To minimize the risk of a collision and ensure due care is practiced, plow truck owners have a duty to properly maintain their equipment, complete inspections, not over-work the employees, and properly train their employees. Whereas, the operators of the plow trucks have a duty of reasonable care such as all other drivers on the roads, but held to a higher standard since driving is their profession.
Accidents do happen, equipment does malfunction, and plows often spark while being pushed along the road, so it is best to take extra precautions to keep you safe. You must always be sure you can see oncoming traffic and have sufficient visibility before attempting to pass a snow plow. Keep in mind that plow trucks are often extremely tall compared to the average vehicle, so you cannot rely or assume that the plow truck driver sees you.
Aside from the height of the truck, plow truck drivers most frequently operate in poor weather conditions that reduce visibility significantly, and reduced visibility is the leading cause of plow truck accidents. To assist the plow truck operator and all other vehicles on the road, always have your headlights turned on when the weather conditions are poor. Beyond using headlights, make sure your entire vehicle is cleared off. If snow or ice covers your vehicle, it could prevent other drivers from seeing your vehicle and lights, and you risk the snow and ice blowing off and landing on another vehicle obstructing their view, and causing an accident.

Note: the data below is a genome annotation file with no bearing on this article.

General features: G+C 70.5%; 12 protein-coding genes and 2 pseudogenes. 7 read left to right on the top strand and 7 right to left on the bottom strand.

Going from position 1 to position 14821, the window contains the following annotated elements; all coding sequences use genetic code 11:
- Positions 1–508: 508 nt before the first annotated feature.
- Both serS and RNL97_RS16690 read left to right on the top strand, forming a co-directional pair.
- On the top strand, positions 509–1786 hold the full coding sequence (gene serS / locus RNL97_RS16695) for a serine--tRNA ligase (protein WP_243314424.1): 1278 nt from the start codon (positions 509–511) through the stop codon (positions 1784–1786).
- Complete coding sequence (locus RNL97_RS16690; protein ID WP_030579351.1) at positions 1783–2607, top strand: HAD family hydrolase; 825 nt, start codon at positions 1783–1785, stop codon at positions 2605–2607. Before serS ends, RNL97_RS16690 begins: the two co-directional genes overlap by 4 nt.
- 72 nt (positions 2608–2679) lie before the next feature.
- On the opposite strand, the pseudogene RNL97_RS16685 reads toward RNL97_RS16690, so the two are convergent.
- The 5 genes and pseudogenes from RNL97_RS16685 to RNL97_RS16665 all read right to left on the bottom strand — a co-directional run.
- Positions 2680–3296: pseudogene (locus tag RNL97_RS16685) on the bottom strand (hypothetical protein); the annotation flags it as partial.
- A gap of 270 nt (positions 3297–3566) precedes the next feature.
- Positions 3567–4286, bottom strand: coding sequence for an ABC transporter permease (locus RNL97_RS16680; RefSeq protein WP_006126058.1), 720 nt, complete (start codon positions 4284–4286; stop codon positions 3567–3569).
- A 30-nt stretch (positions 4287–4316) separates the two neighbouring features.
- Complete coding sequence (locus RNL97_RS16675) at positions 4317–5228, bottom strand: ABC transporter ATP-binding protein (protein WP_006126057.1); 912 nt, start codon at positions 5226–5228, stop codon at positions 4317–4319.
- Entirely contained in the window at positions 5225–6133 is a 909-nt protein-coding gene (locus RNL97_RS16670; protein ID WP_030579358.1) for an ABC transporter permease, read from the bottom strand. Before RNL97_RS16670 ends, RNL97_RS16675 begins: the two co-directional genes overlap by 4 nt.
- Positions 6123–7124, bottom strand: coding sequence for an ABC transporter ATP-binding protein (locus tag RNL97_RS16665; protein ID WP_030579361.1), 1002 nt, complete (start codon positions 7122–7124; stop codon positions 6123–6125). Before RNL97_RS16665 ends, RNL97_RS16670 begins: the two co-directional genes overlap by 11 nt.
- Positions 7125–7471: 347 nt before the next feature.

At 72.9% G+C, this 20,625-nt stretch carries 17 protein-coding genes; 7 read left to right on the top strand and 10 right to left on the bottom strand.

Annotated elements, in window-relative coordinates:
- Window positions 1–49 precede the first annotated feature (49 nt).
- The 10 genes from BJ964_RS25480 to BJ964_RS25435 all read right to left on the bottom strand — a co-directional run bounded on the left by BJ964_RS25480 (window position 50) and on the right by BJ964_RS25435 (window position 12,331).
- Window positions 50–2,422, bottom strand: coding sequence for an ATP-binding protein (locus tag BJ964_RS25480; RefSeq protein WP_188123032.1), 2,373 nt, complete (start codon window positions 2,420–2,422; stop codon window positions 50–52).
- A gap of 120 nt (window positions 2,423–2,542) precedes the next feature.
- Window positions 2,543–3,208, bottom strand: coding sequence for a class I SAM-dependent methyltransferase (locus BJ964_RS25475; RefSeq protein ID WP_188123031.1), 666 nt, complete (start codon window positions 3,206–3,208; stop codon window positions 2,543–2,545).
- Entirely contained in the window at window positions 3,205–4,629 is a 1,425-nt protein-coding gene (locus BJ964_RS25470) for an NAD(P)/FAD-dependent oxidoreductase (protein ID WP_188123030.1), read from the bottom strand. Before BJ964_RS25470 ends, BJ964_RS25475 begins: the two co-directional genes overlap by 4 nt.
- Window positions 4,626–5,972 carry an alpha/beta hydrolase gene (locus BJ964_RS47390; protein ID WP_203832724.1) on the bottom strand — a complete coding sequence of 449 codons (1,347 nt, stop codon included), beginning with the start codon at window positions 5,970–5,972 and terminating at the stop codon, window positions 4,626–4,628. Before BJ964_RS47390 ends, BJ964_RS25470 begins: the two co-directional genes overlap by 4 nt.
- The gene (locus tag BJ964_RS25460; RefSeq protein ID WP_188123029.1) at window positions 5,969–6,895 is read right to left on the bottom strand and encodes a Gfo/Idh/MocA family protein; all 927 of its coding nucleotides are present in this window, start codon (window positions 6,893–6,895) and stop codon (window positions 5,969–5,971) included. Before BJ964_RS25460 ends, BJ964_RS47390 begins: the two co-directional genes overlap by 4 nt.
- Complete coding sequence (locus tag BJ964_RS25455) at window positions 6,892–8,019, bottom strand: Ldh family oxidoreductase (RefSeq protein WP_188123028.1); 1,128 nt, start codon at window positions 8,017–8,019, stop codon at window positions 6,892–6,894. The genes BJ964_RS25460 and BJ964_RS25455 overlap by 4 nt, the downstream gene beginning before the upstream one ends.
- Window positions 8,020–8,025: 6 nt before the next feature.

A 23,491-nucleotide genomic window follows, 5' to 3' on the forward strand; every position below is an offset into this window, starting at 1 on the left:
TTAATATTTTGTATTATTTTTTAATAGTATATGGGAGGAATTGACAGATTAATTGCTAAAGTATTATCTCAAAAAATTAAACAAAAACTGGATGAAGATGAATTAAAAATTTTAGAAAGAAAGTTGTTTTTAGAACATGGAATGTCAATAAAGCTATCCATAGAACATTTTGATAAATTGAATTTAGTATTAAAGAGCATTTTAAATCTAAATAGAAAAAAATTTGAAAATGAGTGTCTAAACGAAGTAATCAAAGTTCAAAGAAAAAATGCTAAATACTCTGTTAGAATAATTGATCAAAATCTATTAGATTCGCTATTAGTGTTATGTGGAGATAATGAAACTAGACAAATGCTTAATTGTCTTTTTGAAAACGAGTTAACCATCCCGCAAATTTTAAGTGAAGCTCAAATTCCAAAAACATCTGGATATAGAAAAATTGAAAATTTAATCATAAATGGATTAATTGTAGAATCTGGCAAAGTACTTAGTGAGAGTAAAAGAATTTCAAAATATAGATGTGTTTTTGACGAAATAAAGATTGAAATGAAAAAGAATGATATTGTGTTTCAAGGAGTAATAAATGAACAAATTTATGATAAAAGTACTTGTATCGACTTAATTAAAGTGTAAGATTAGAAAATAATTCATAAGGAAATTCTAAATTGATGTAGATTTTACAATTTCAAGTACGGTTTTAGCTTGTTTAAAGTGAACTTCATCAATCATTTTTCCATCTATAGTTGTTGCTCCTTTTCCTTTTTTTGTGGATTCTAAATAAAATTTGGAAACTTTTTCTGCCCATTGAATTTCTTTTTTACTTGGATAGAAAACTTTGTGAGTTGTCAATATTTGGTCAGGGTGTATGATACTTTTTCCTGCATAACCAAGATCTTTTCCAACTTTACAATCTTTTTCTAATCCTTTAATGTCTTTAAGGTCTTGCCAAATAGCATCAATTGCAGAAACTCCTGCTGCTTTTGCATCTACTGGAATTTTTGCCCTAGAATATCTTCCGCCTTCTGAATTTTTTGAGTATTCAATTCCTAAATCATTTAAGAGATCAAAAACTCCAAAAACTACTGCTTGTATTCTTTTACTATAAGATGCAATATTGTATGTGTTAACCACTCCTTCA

The bottom line: Poor conditions bring out the snow plows. Poor visibility caused by falling or drifting snow greatly reduces a driver’s ability to see other vehicles and people. If impossible to avoid driving during bad weather, allow plenty of space between your vehicle and snow plows, and resist the urge to maneuver dangerously around plow trucks.
In a related article we address the question of whether you can sue a city or town for failing to remove snow and ice properly. https://attorney-myers.com/2015/02/sue-city-snow/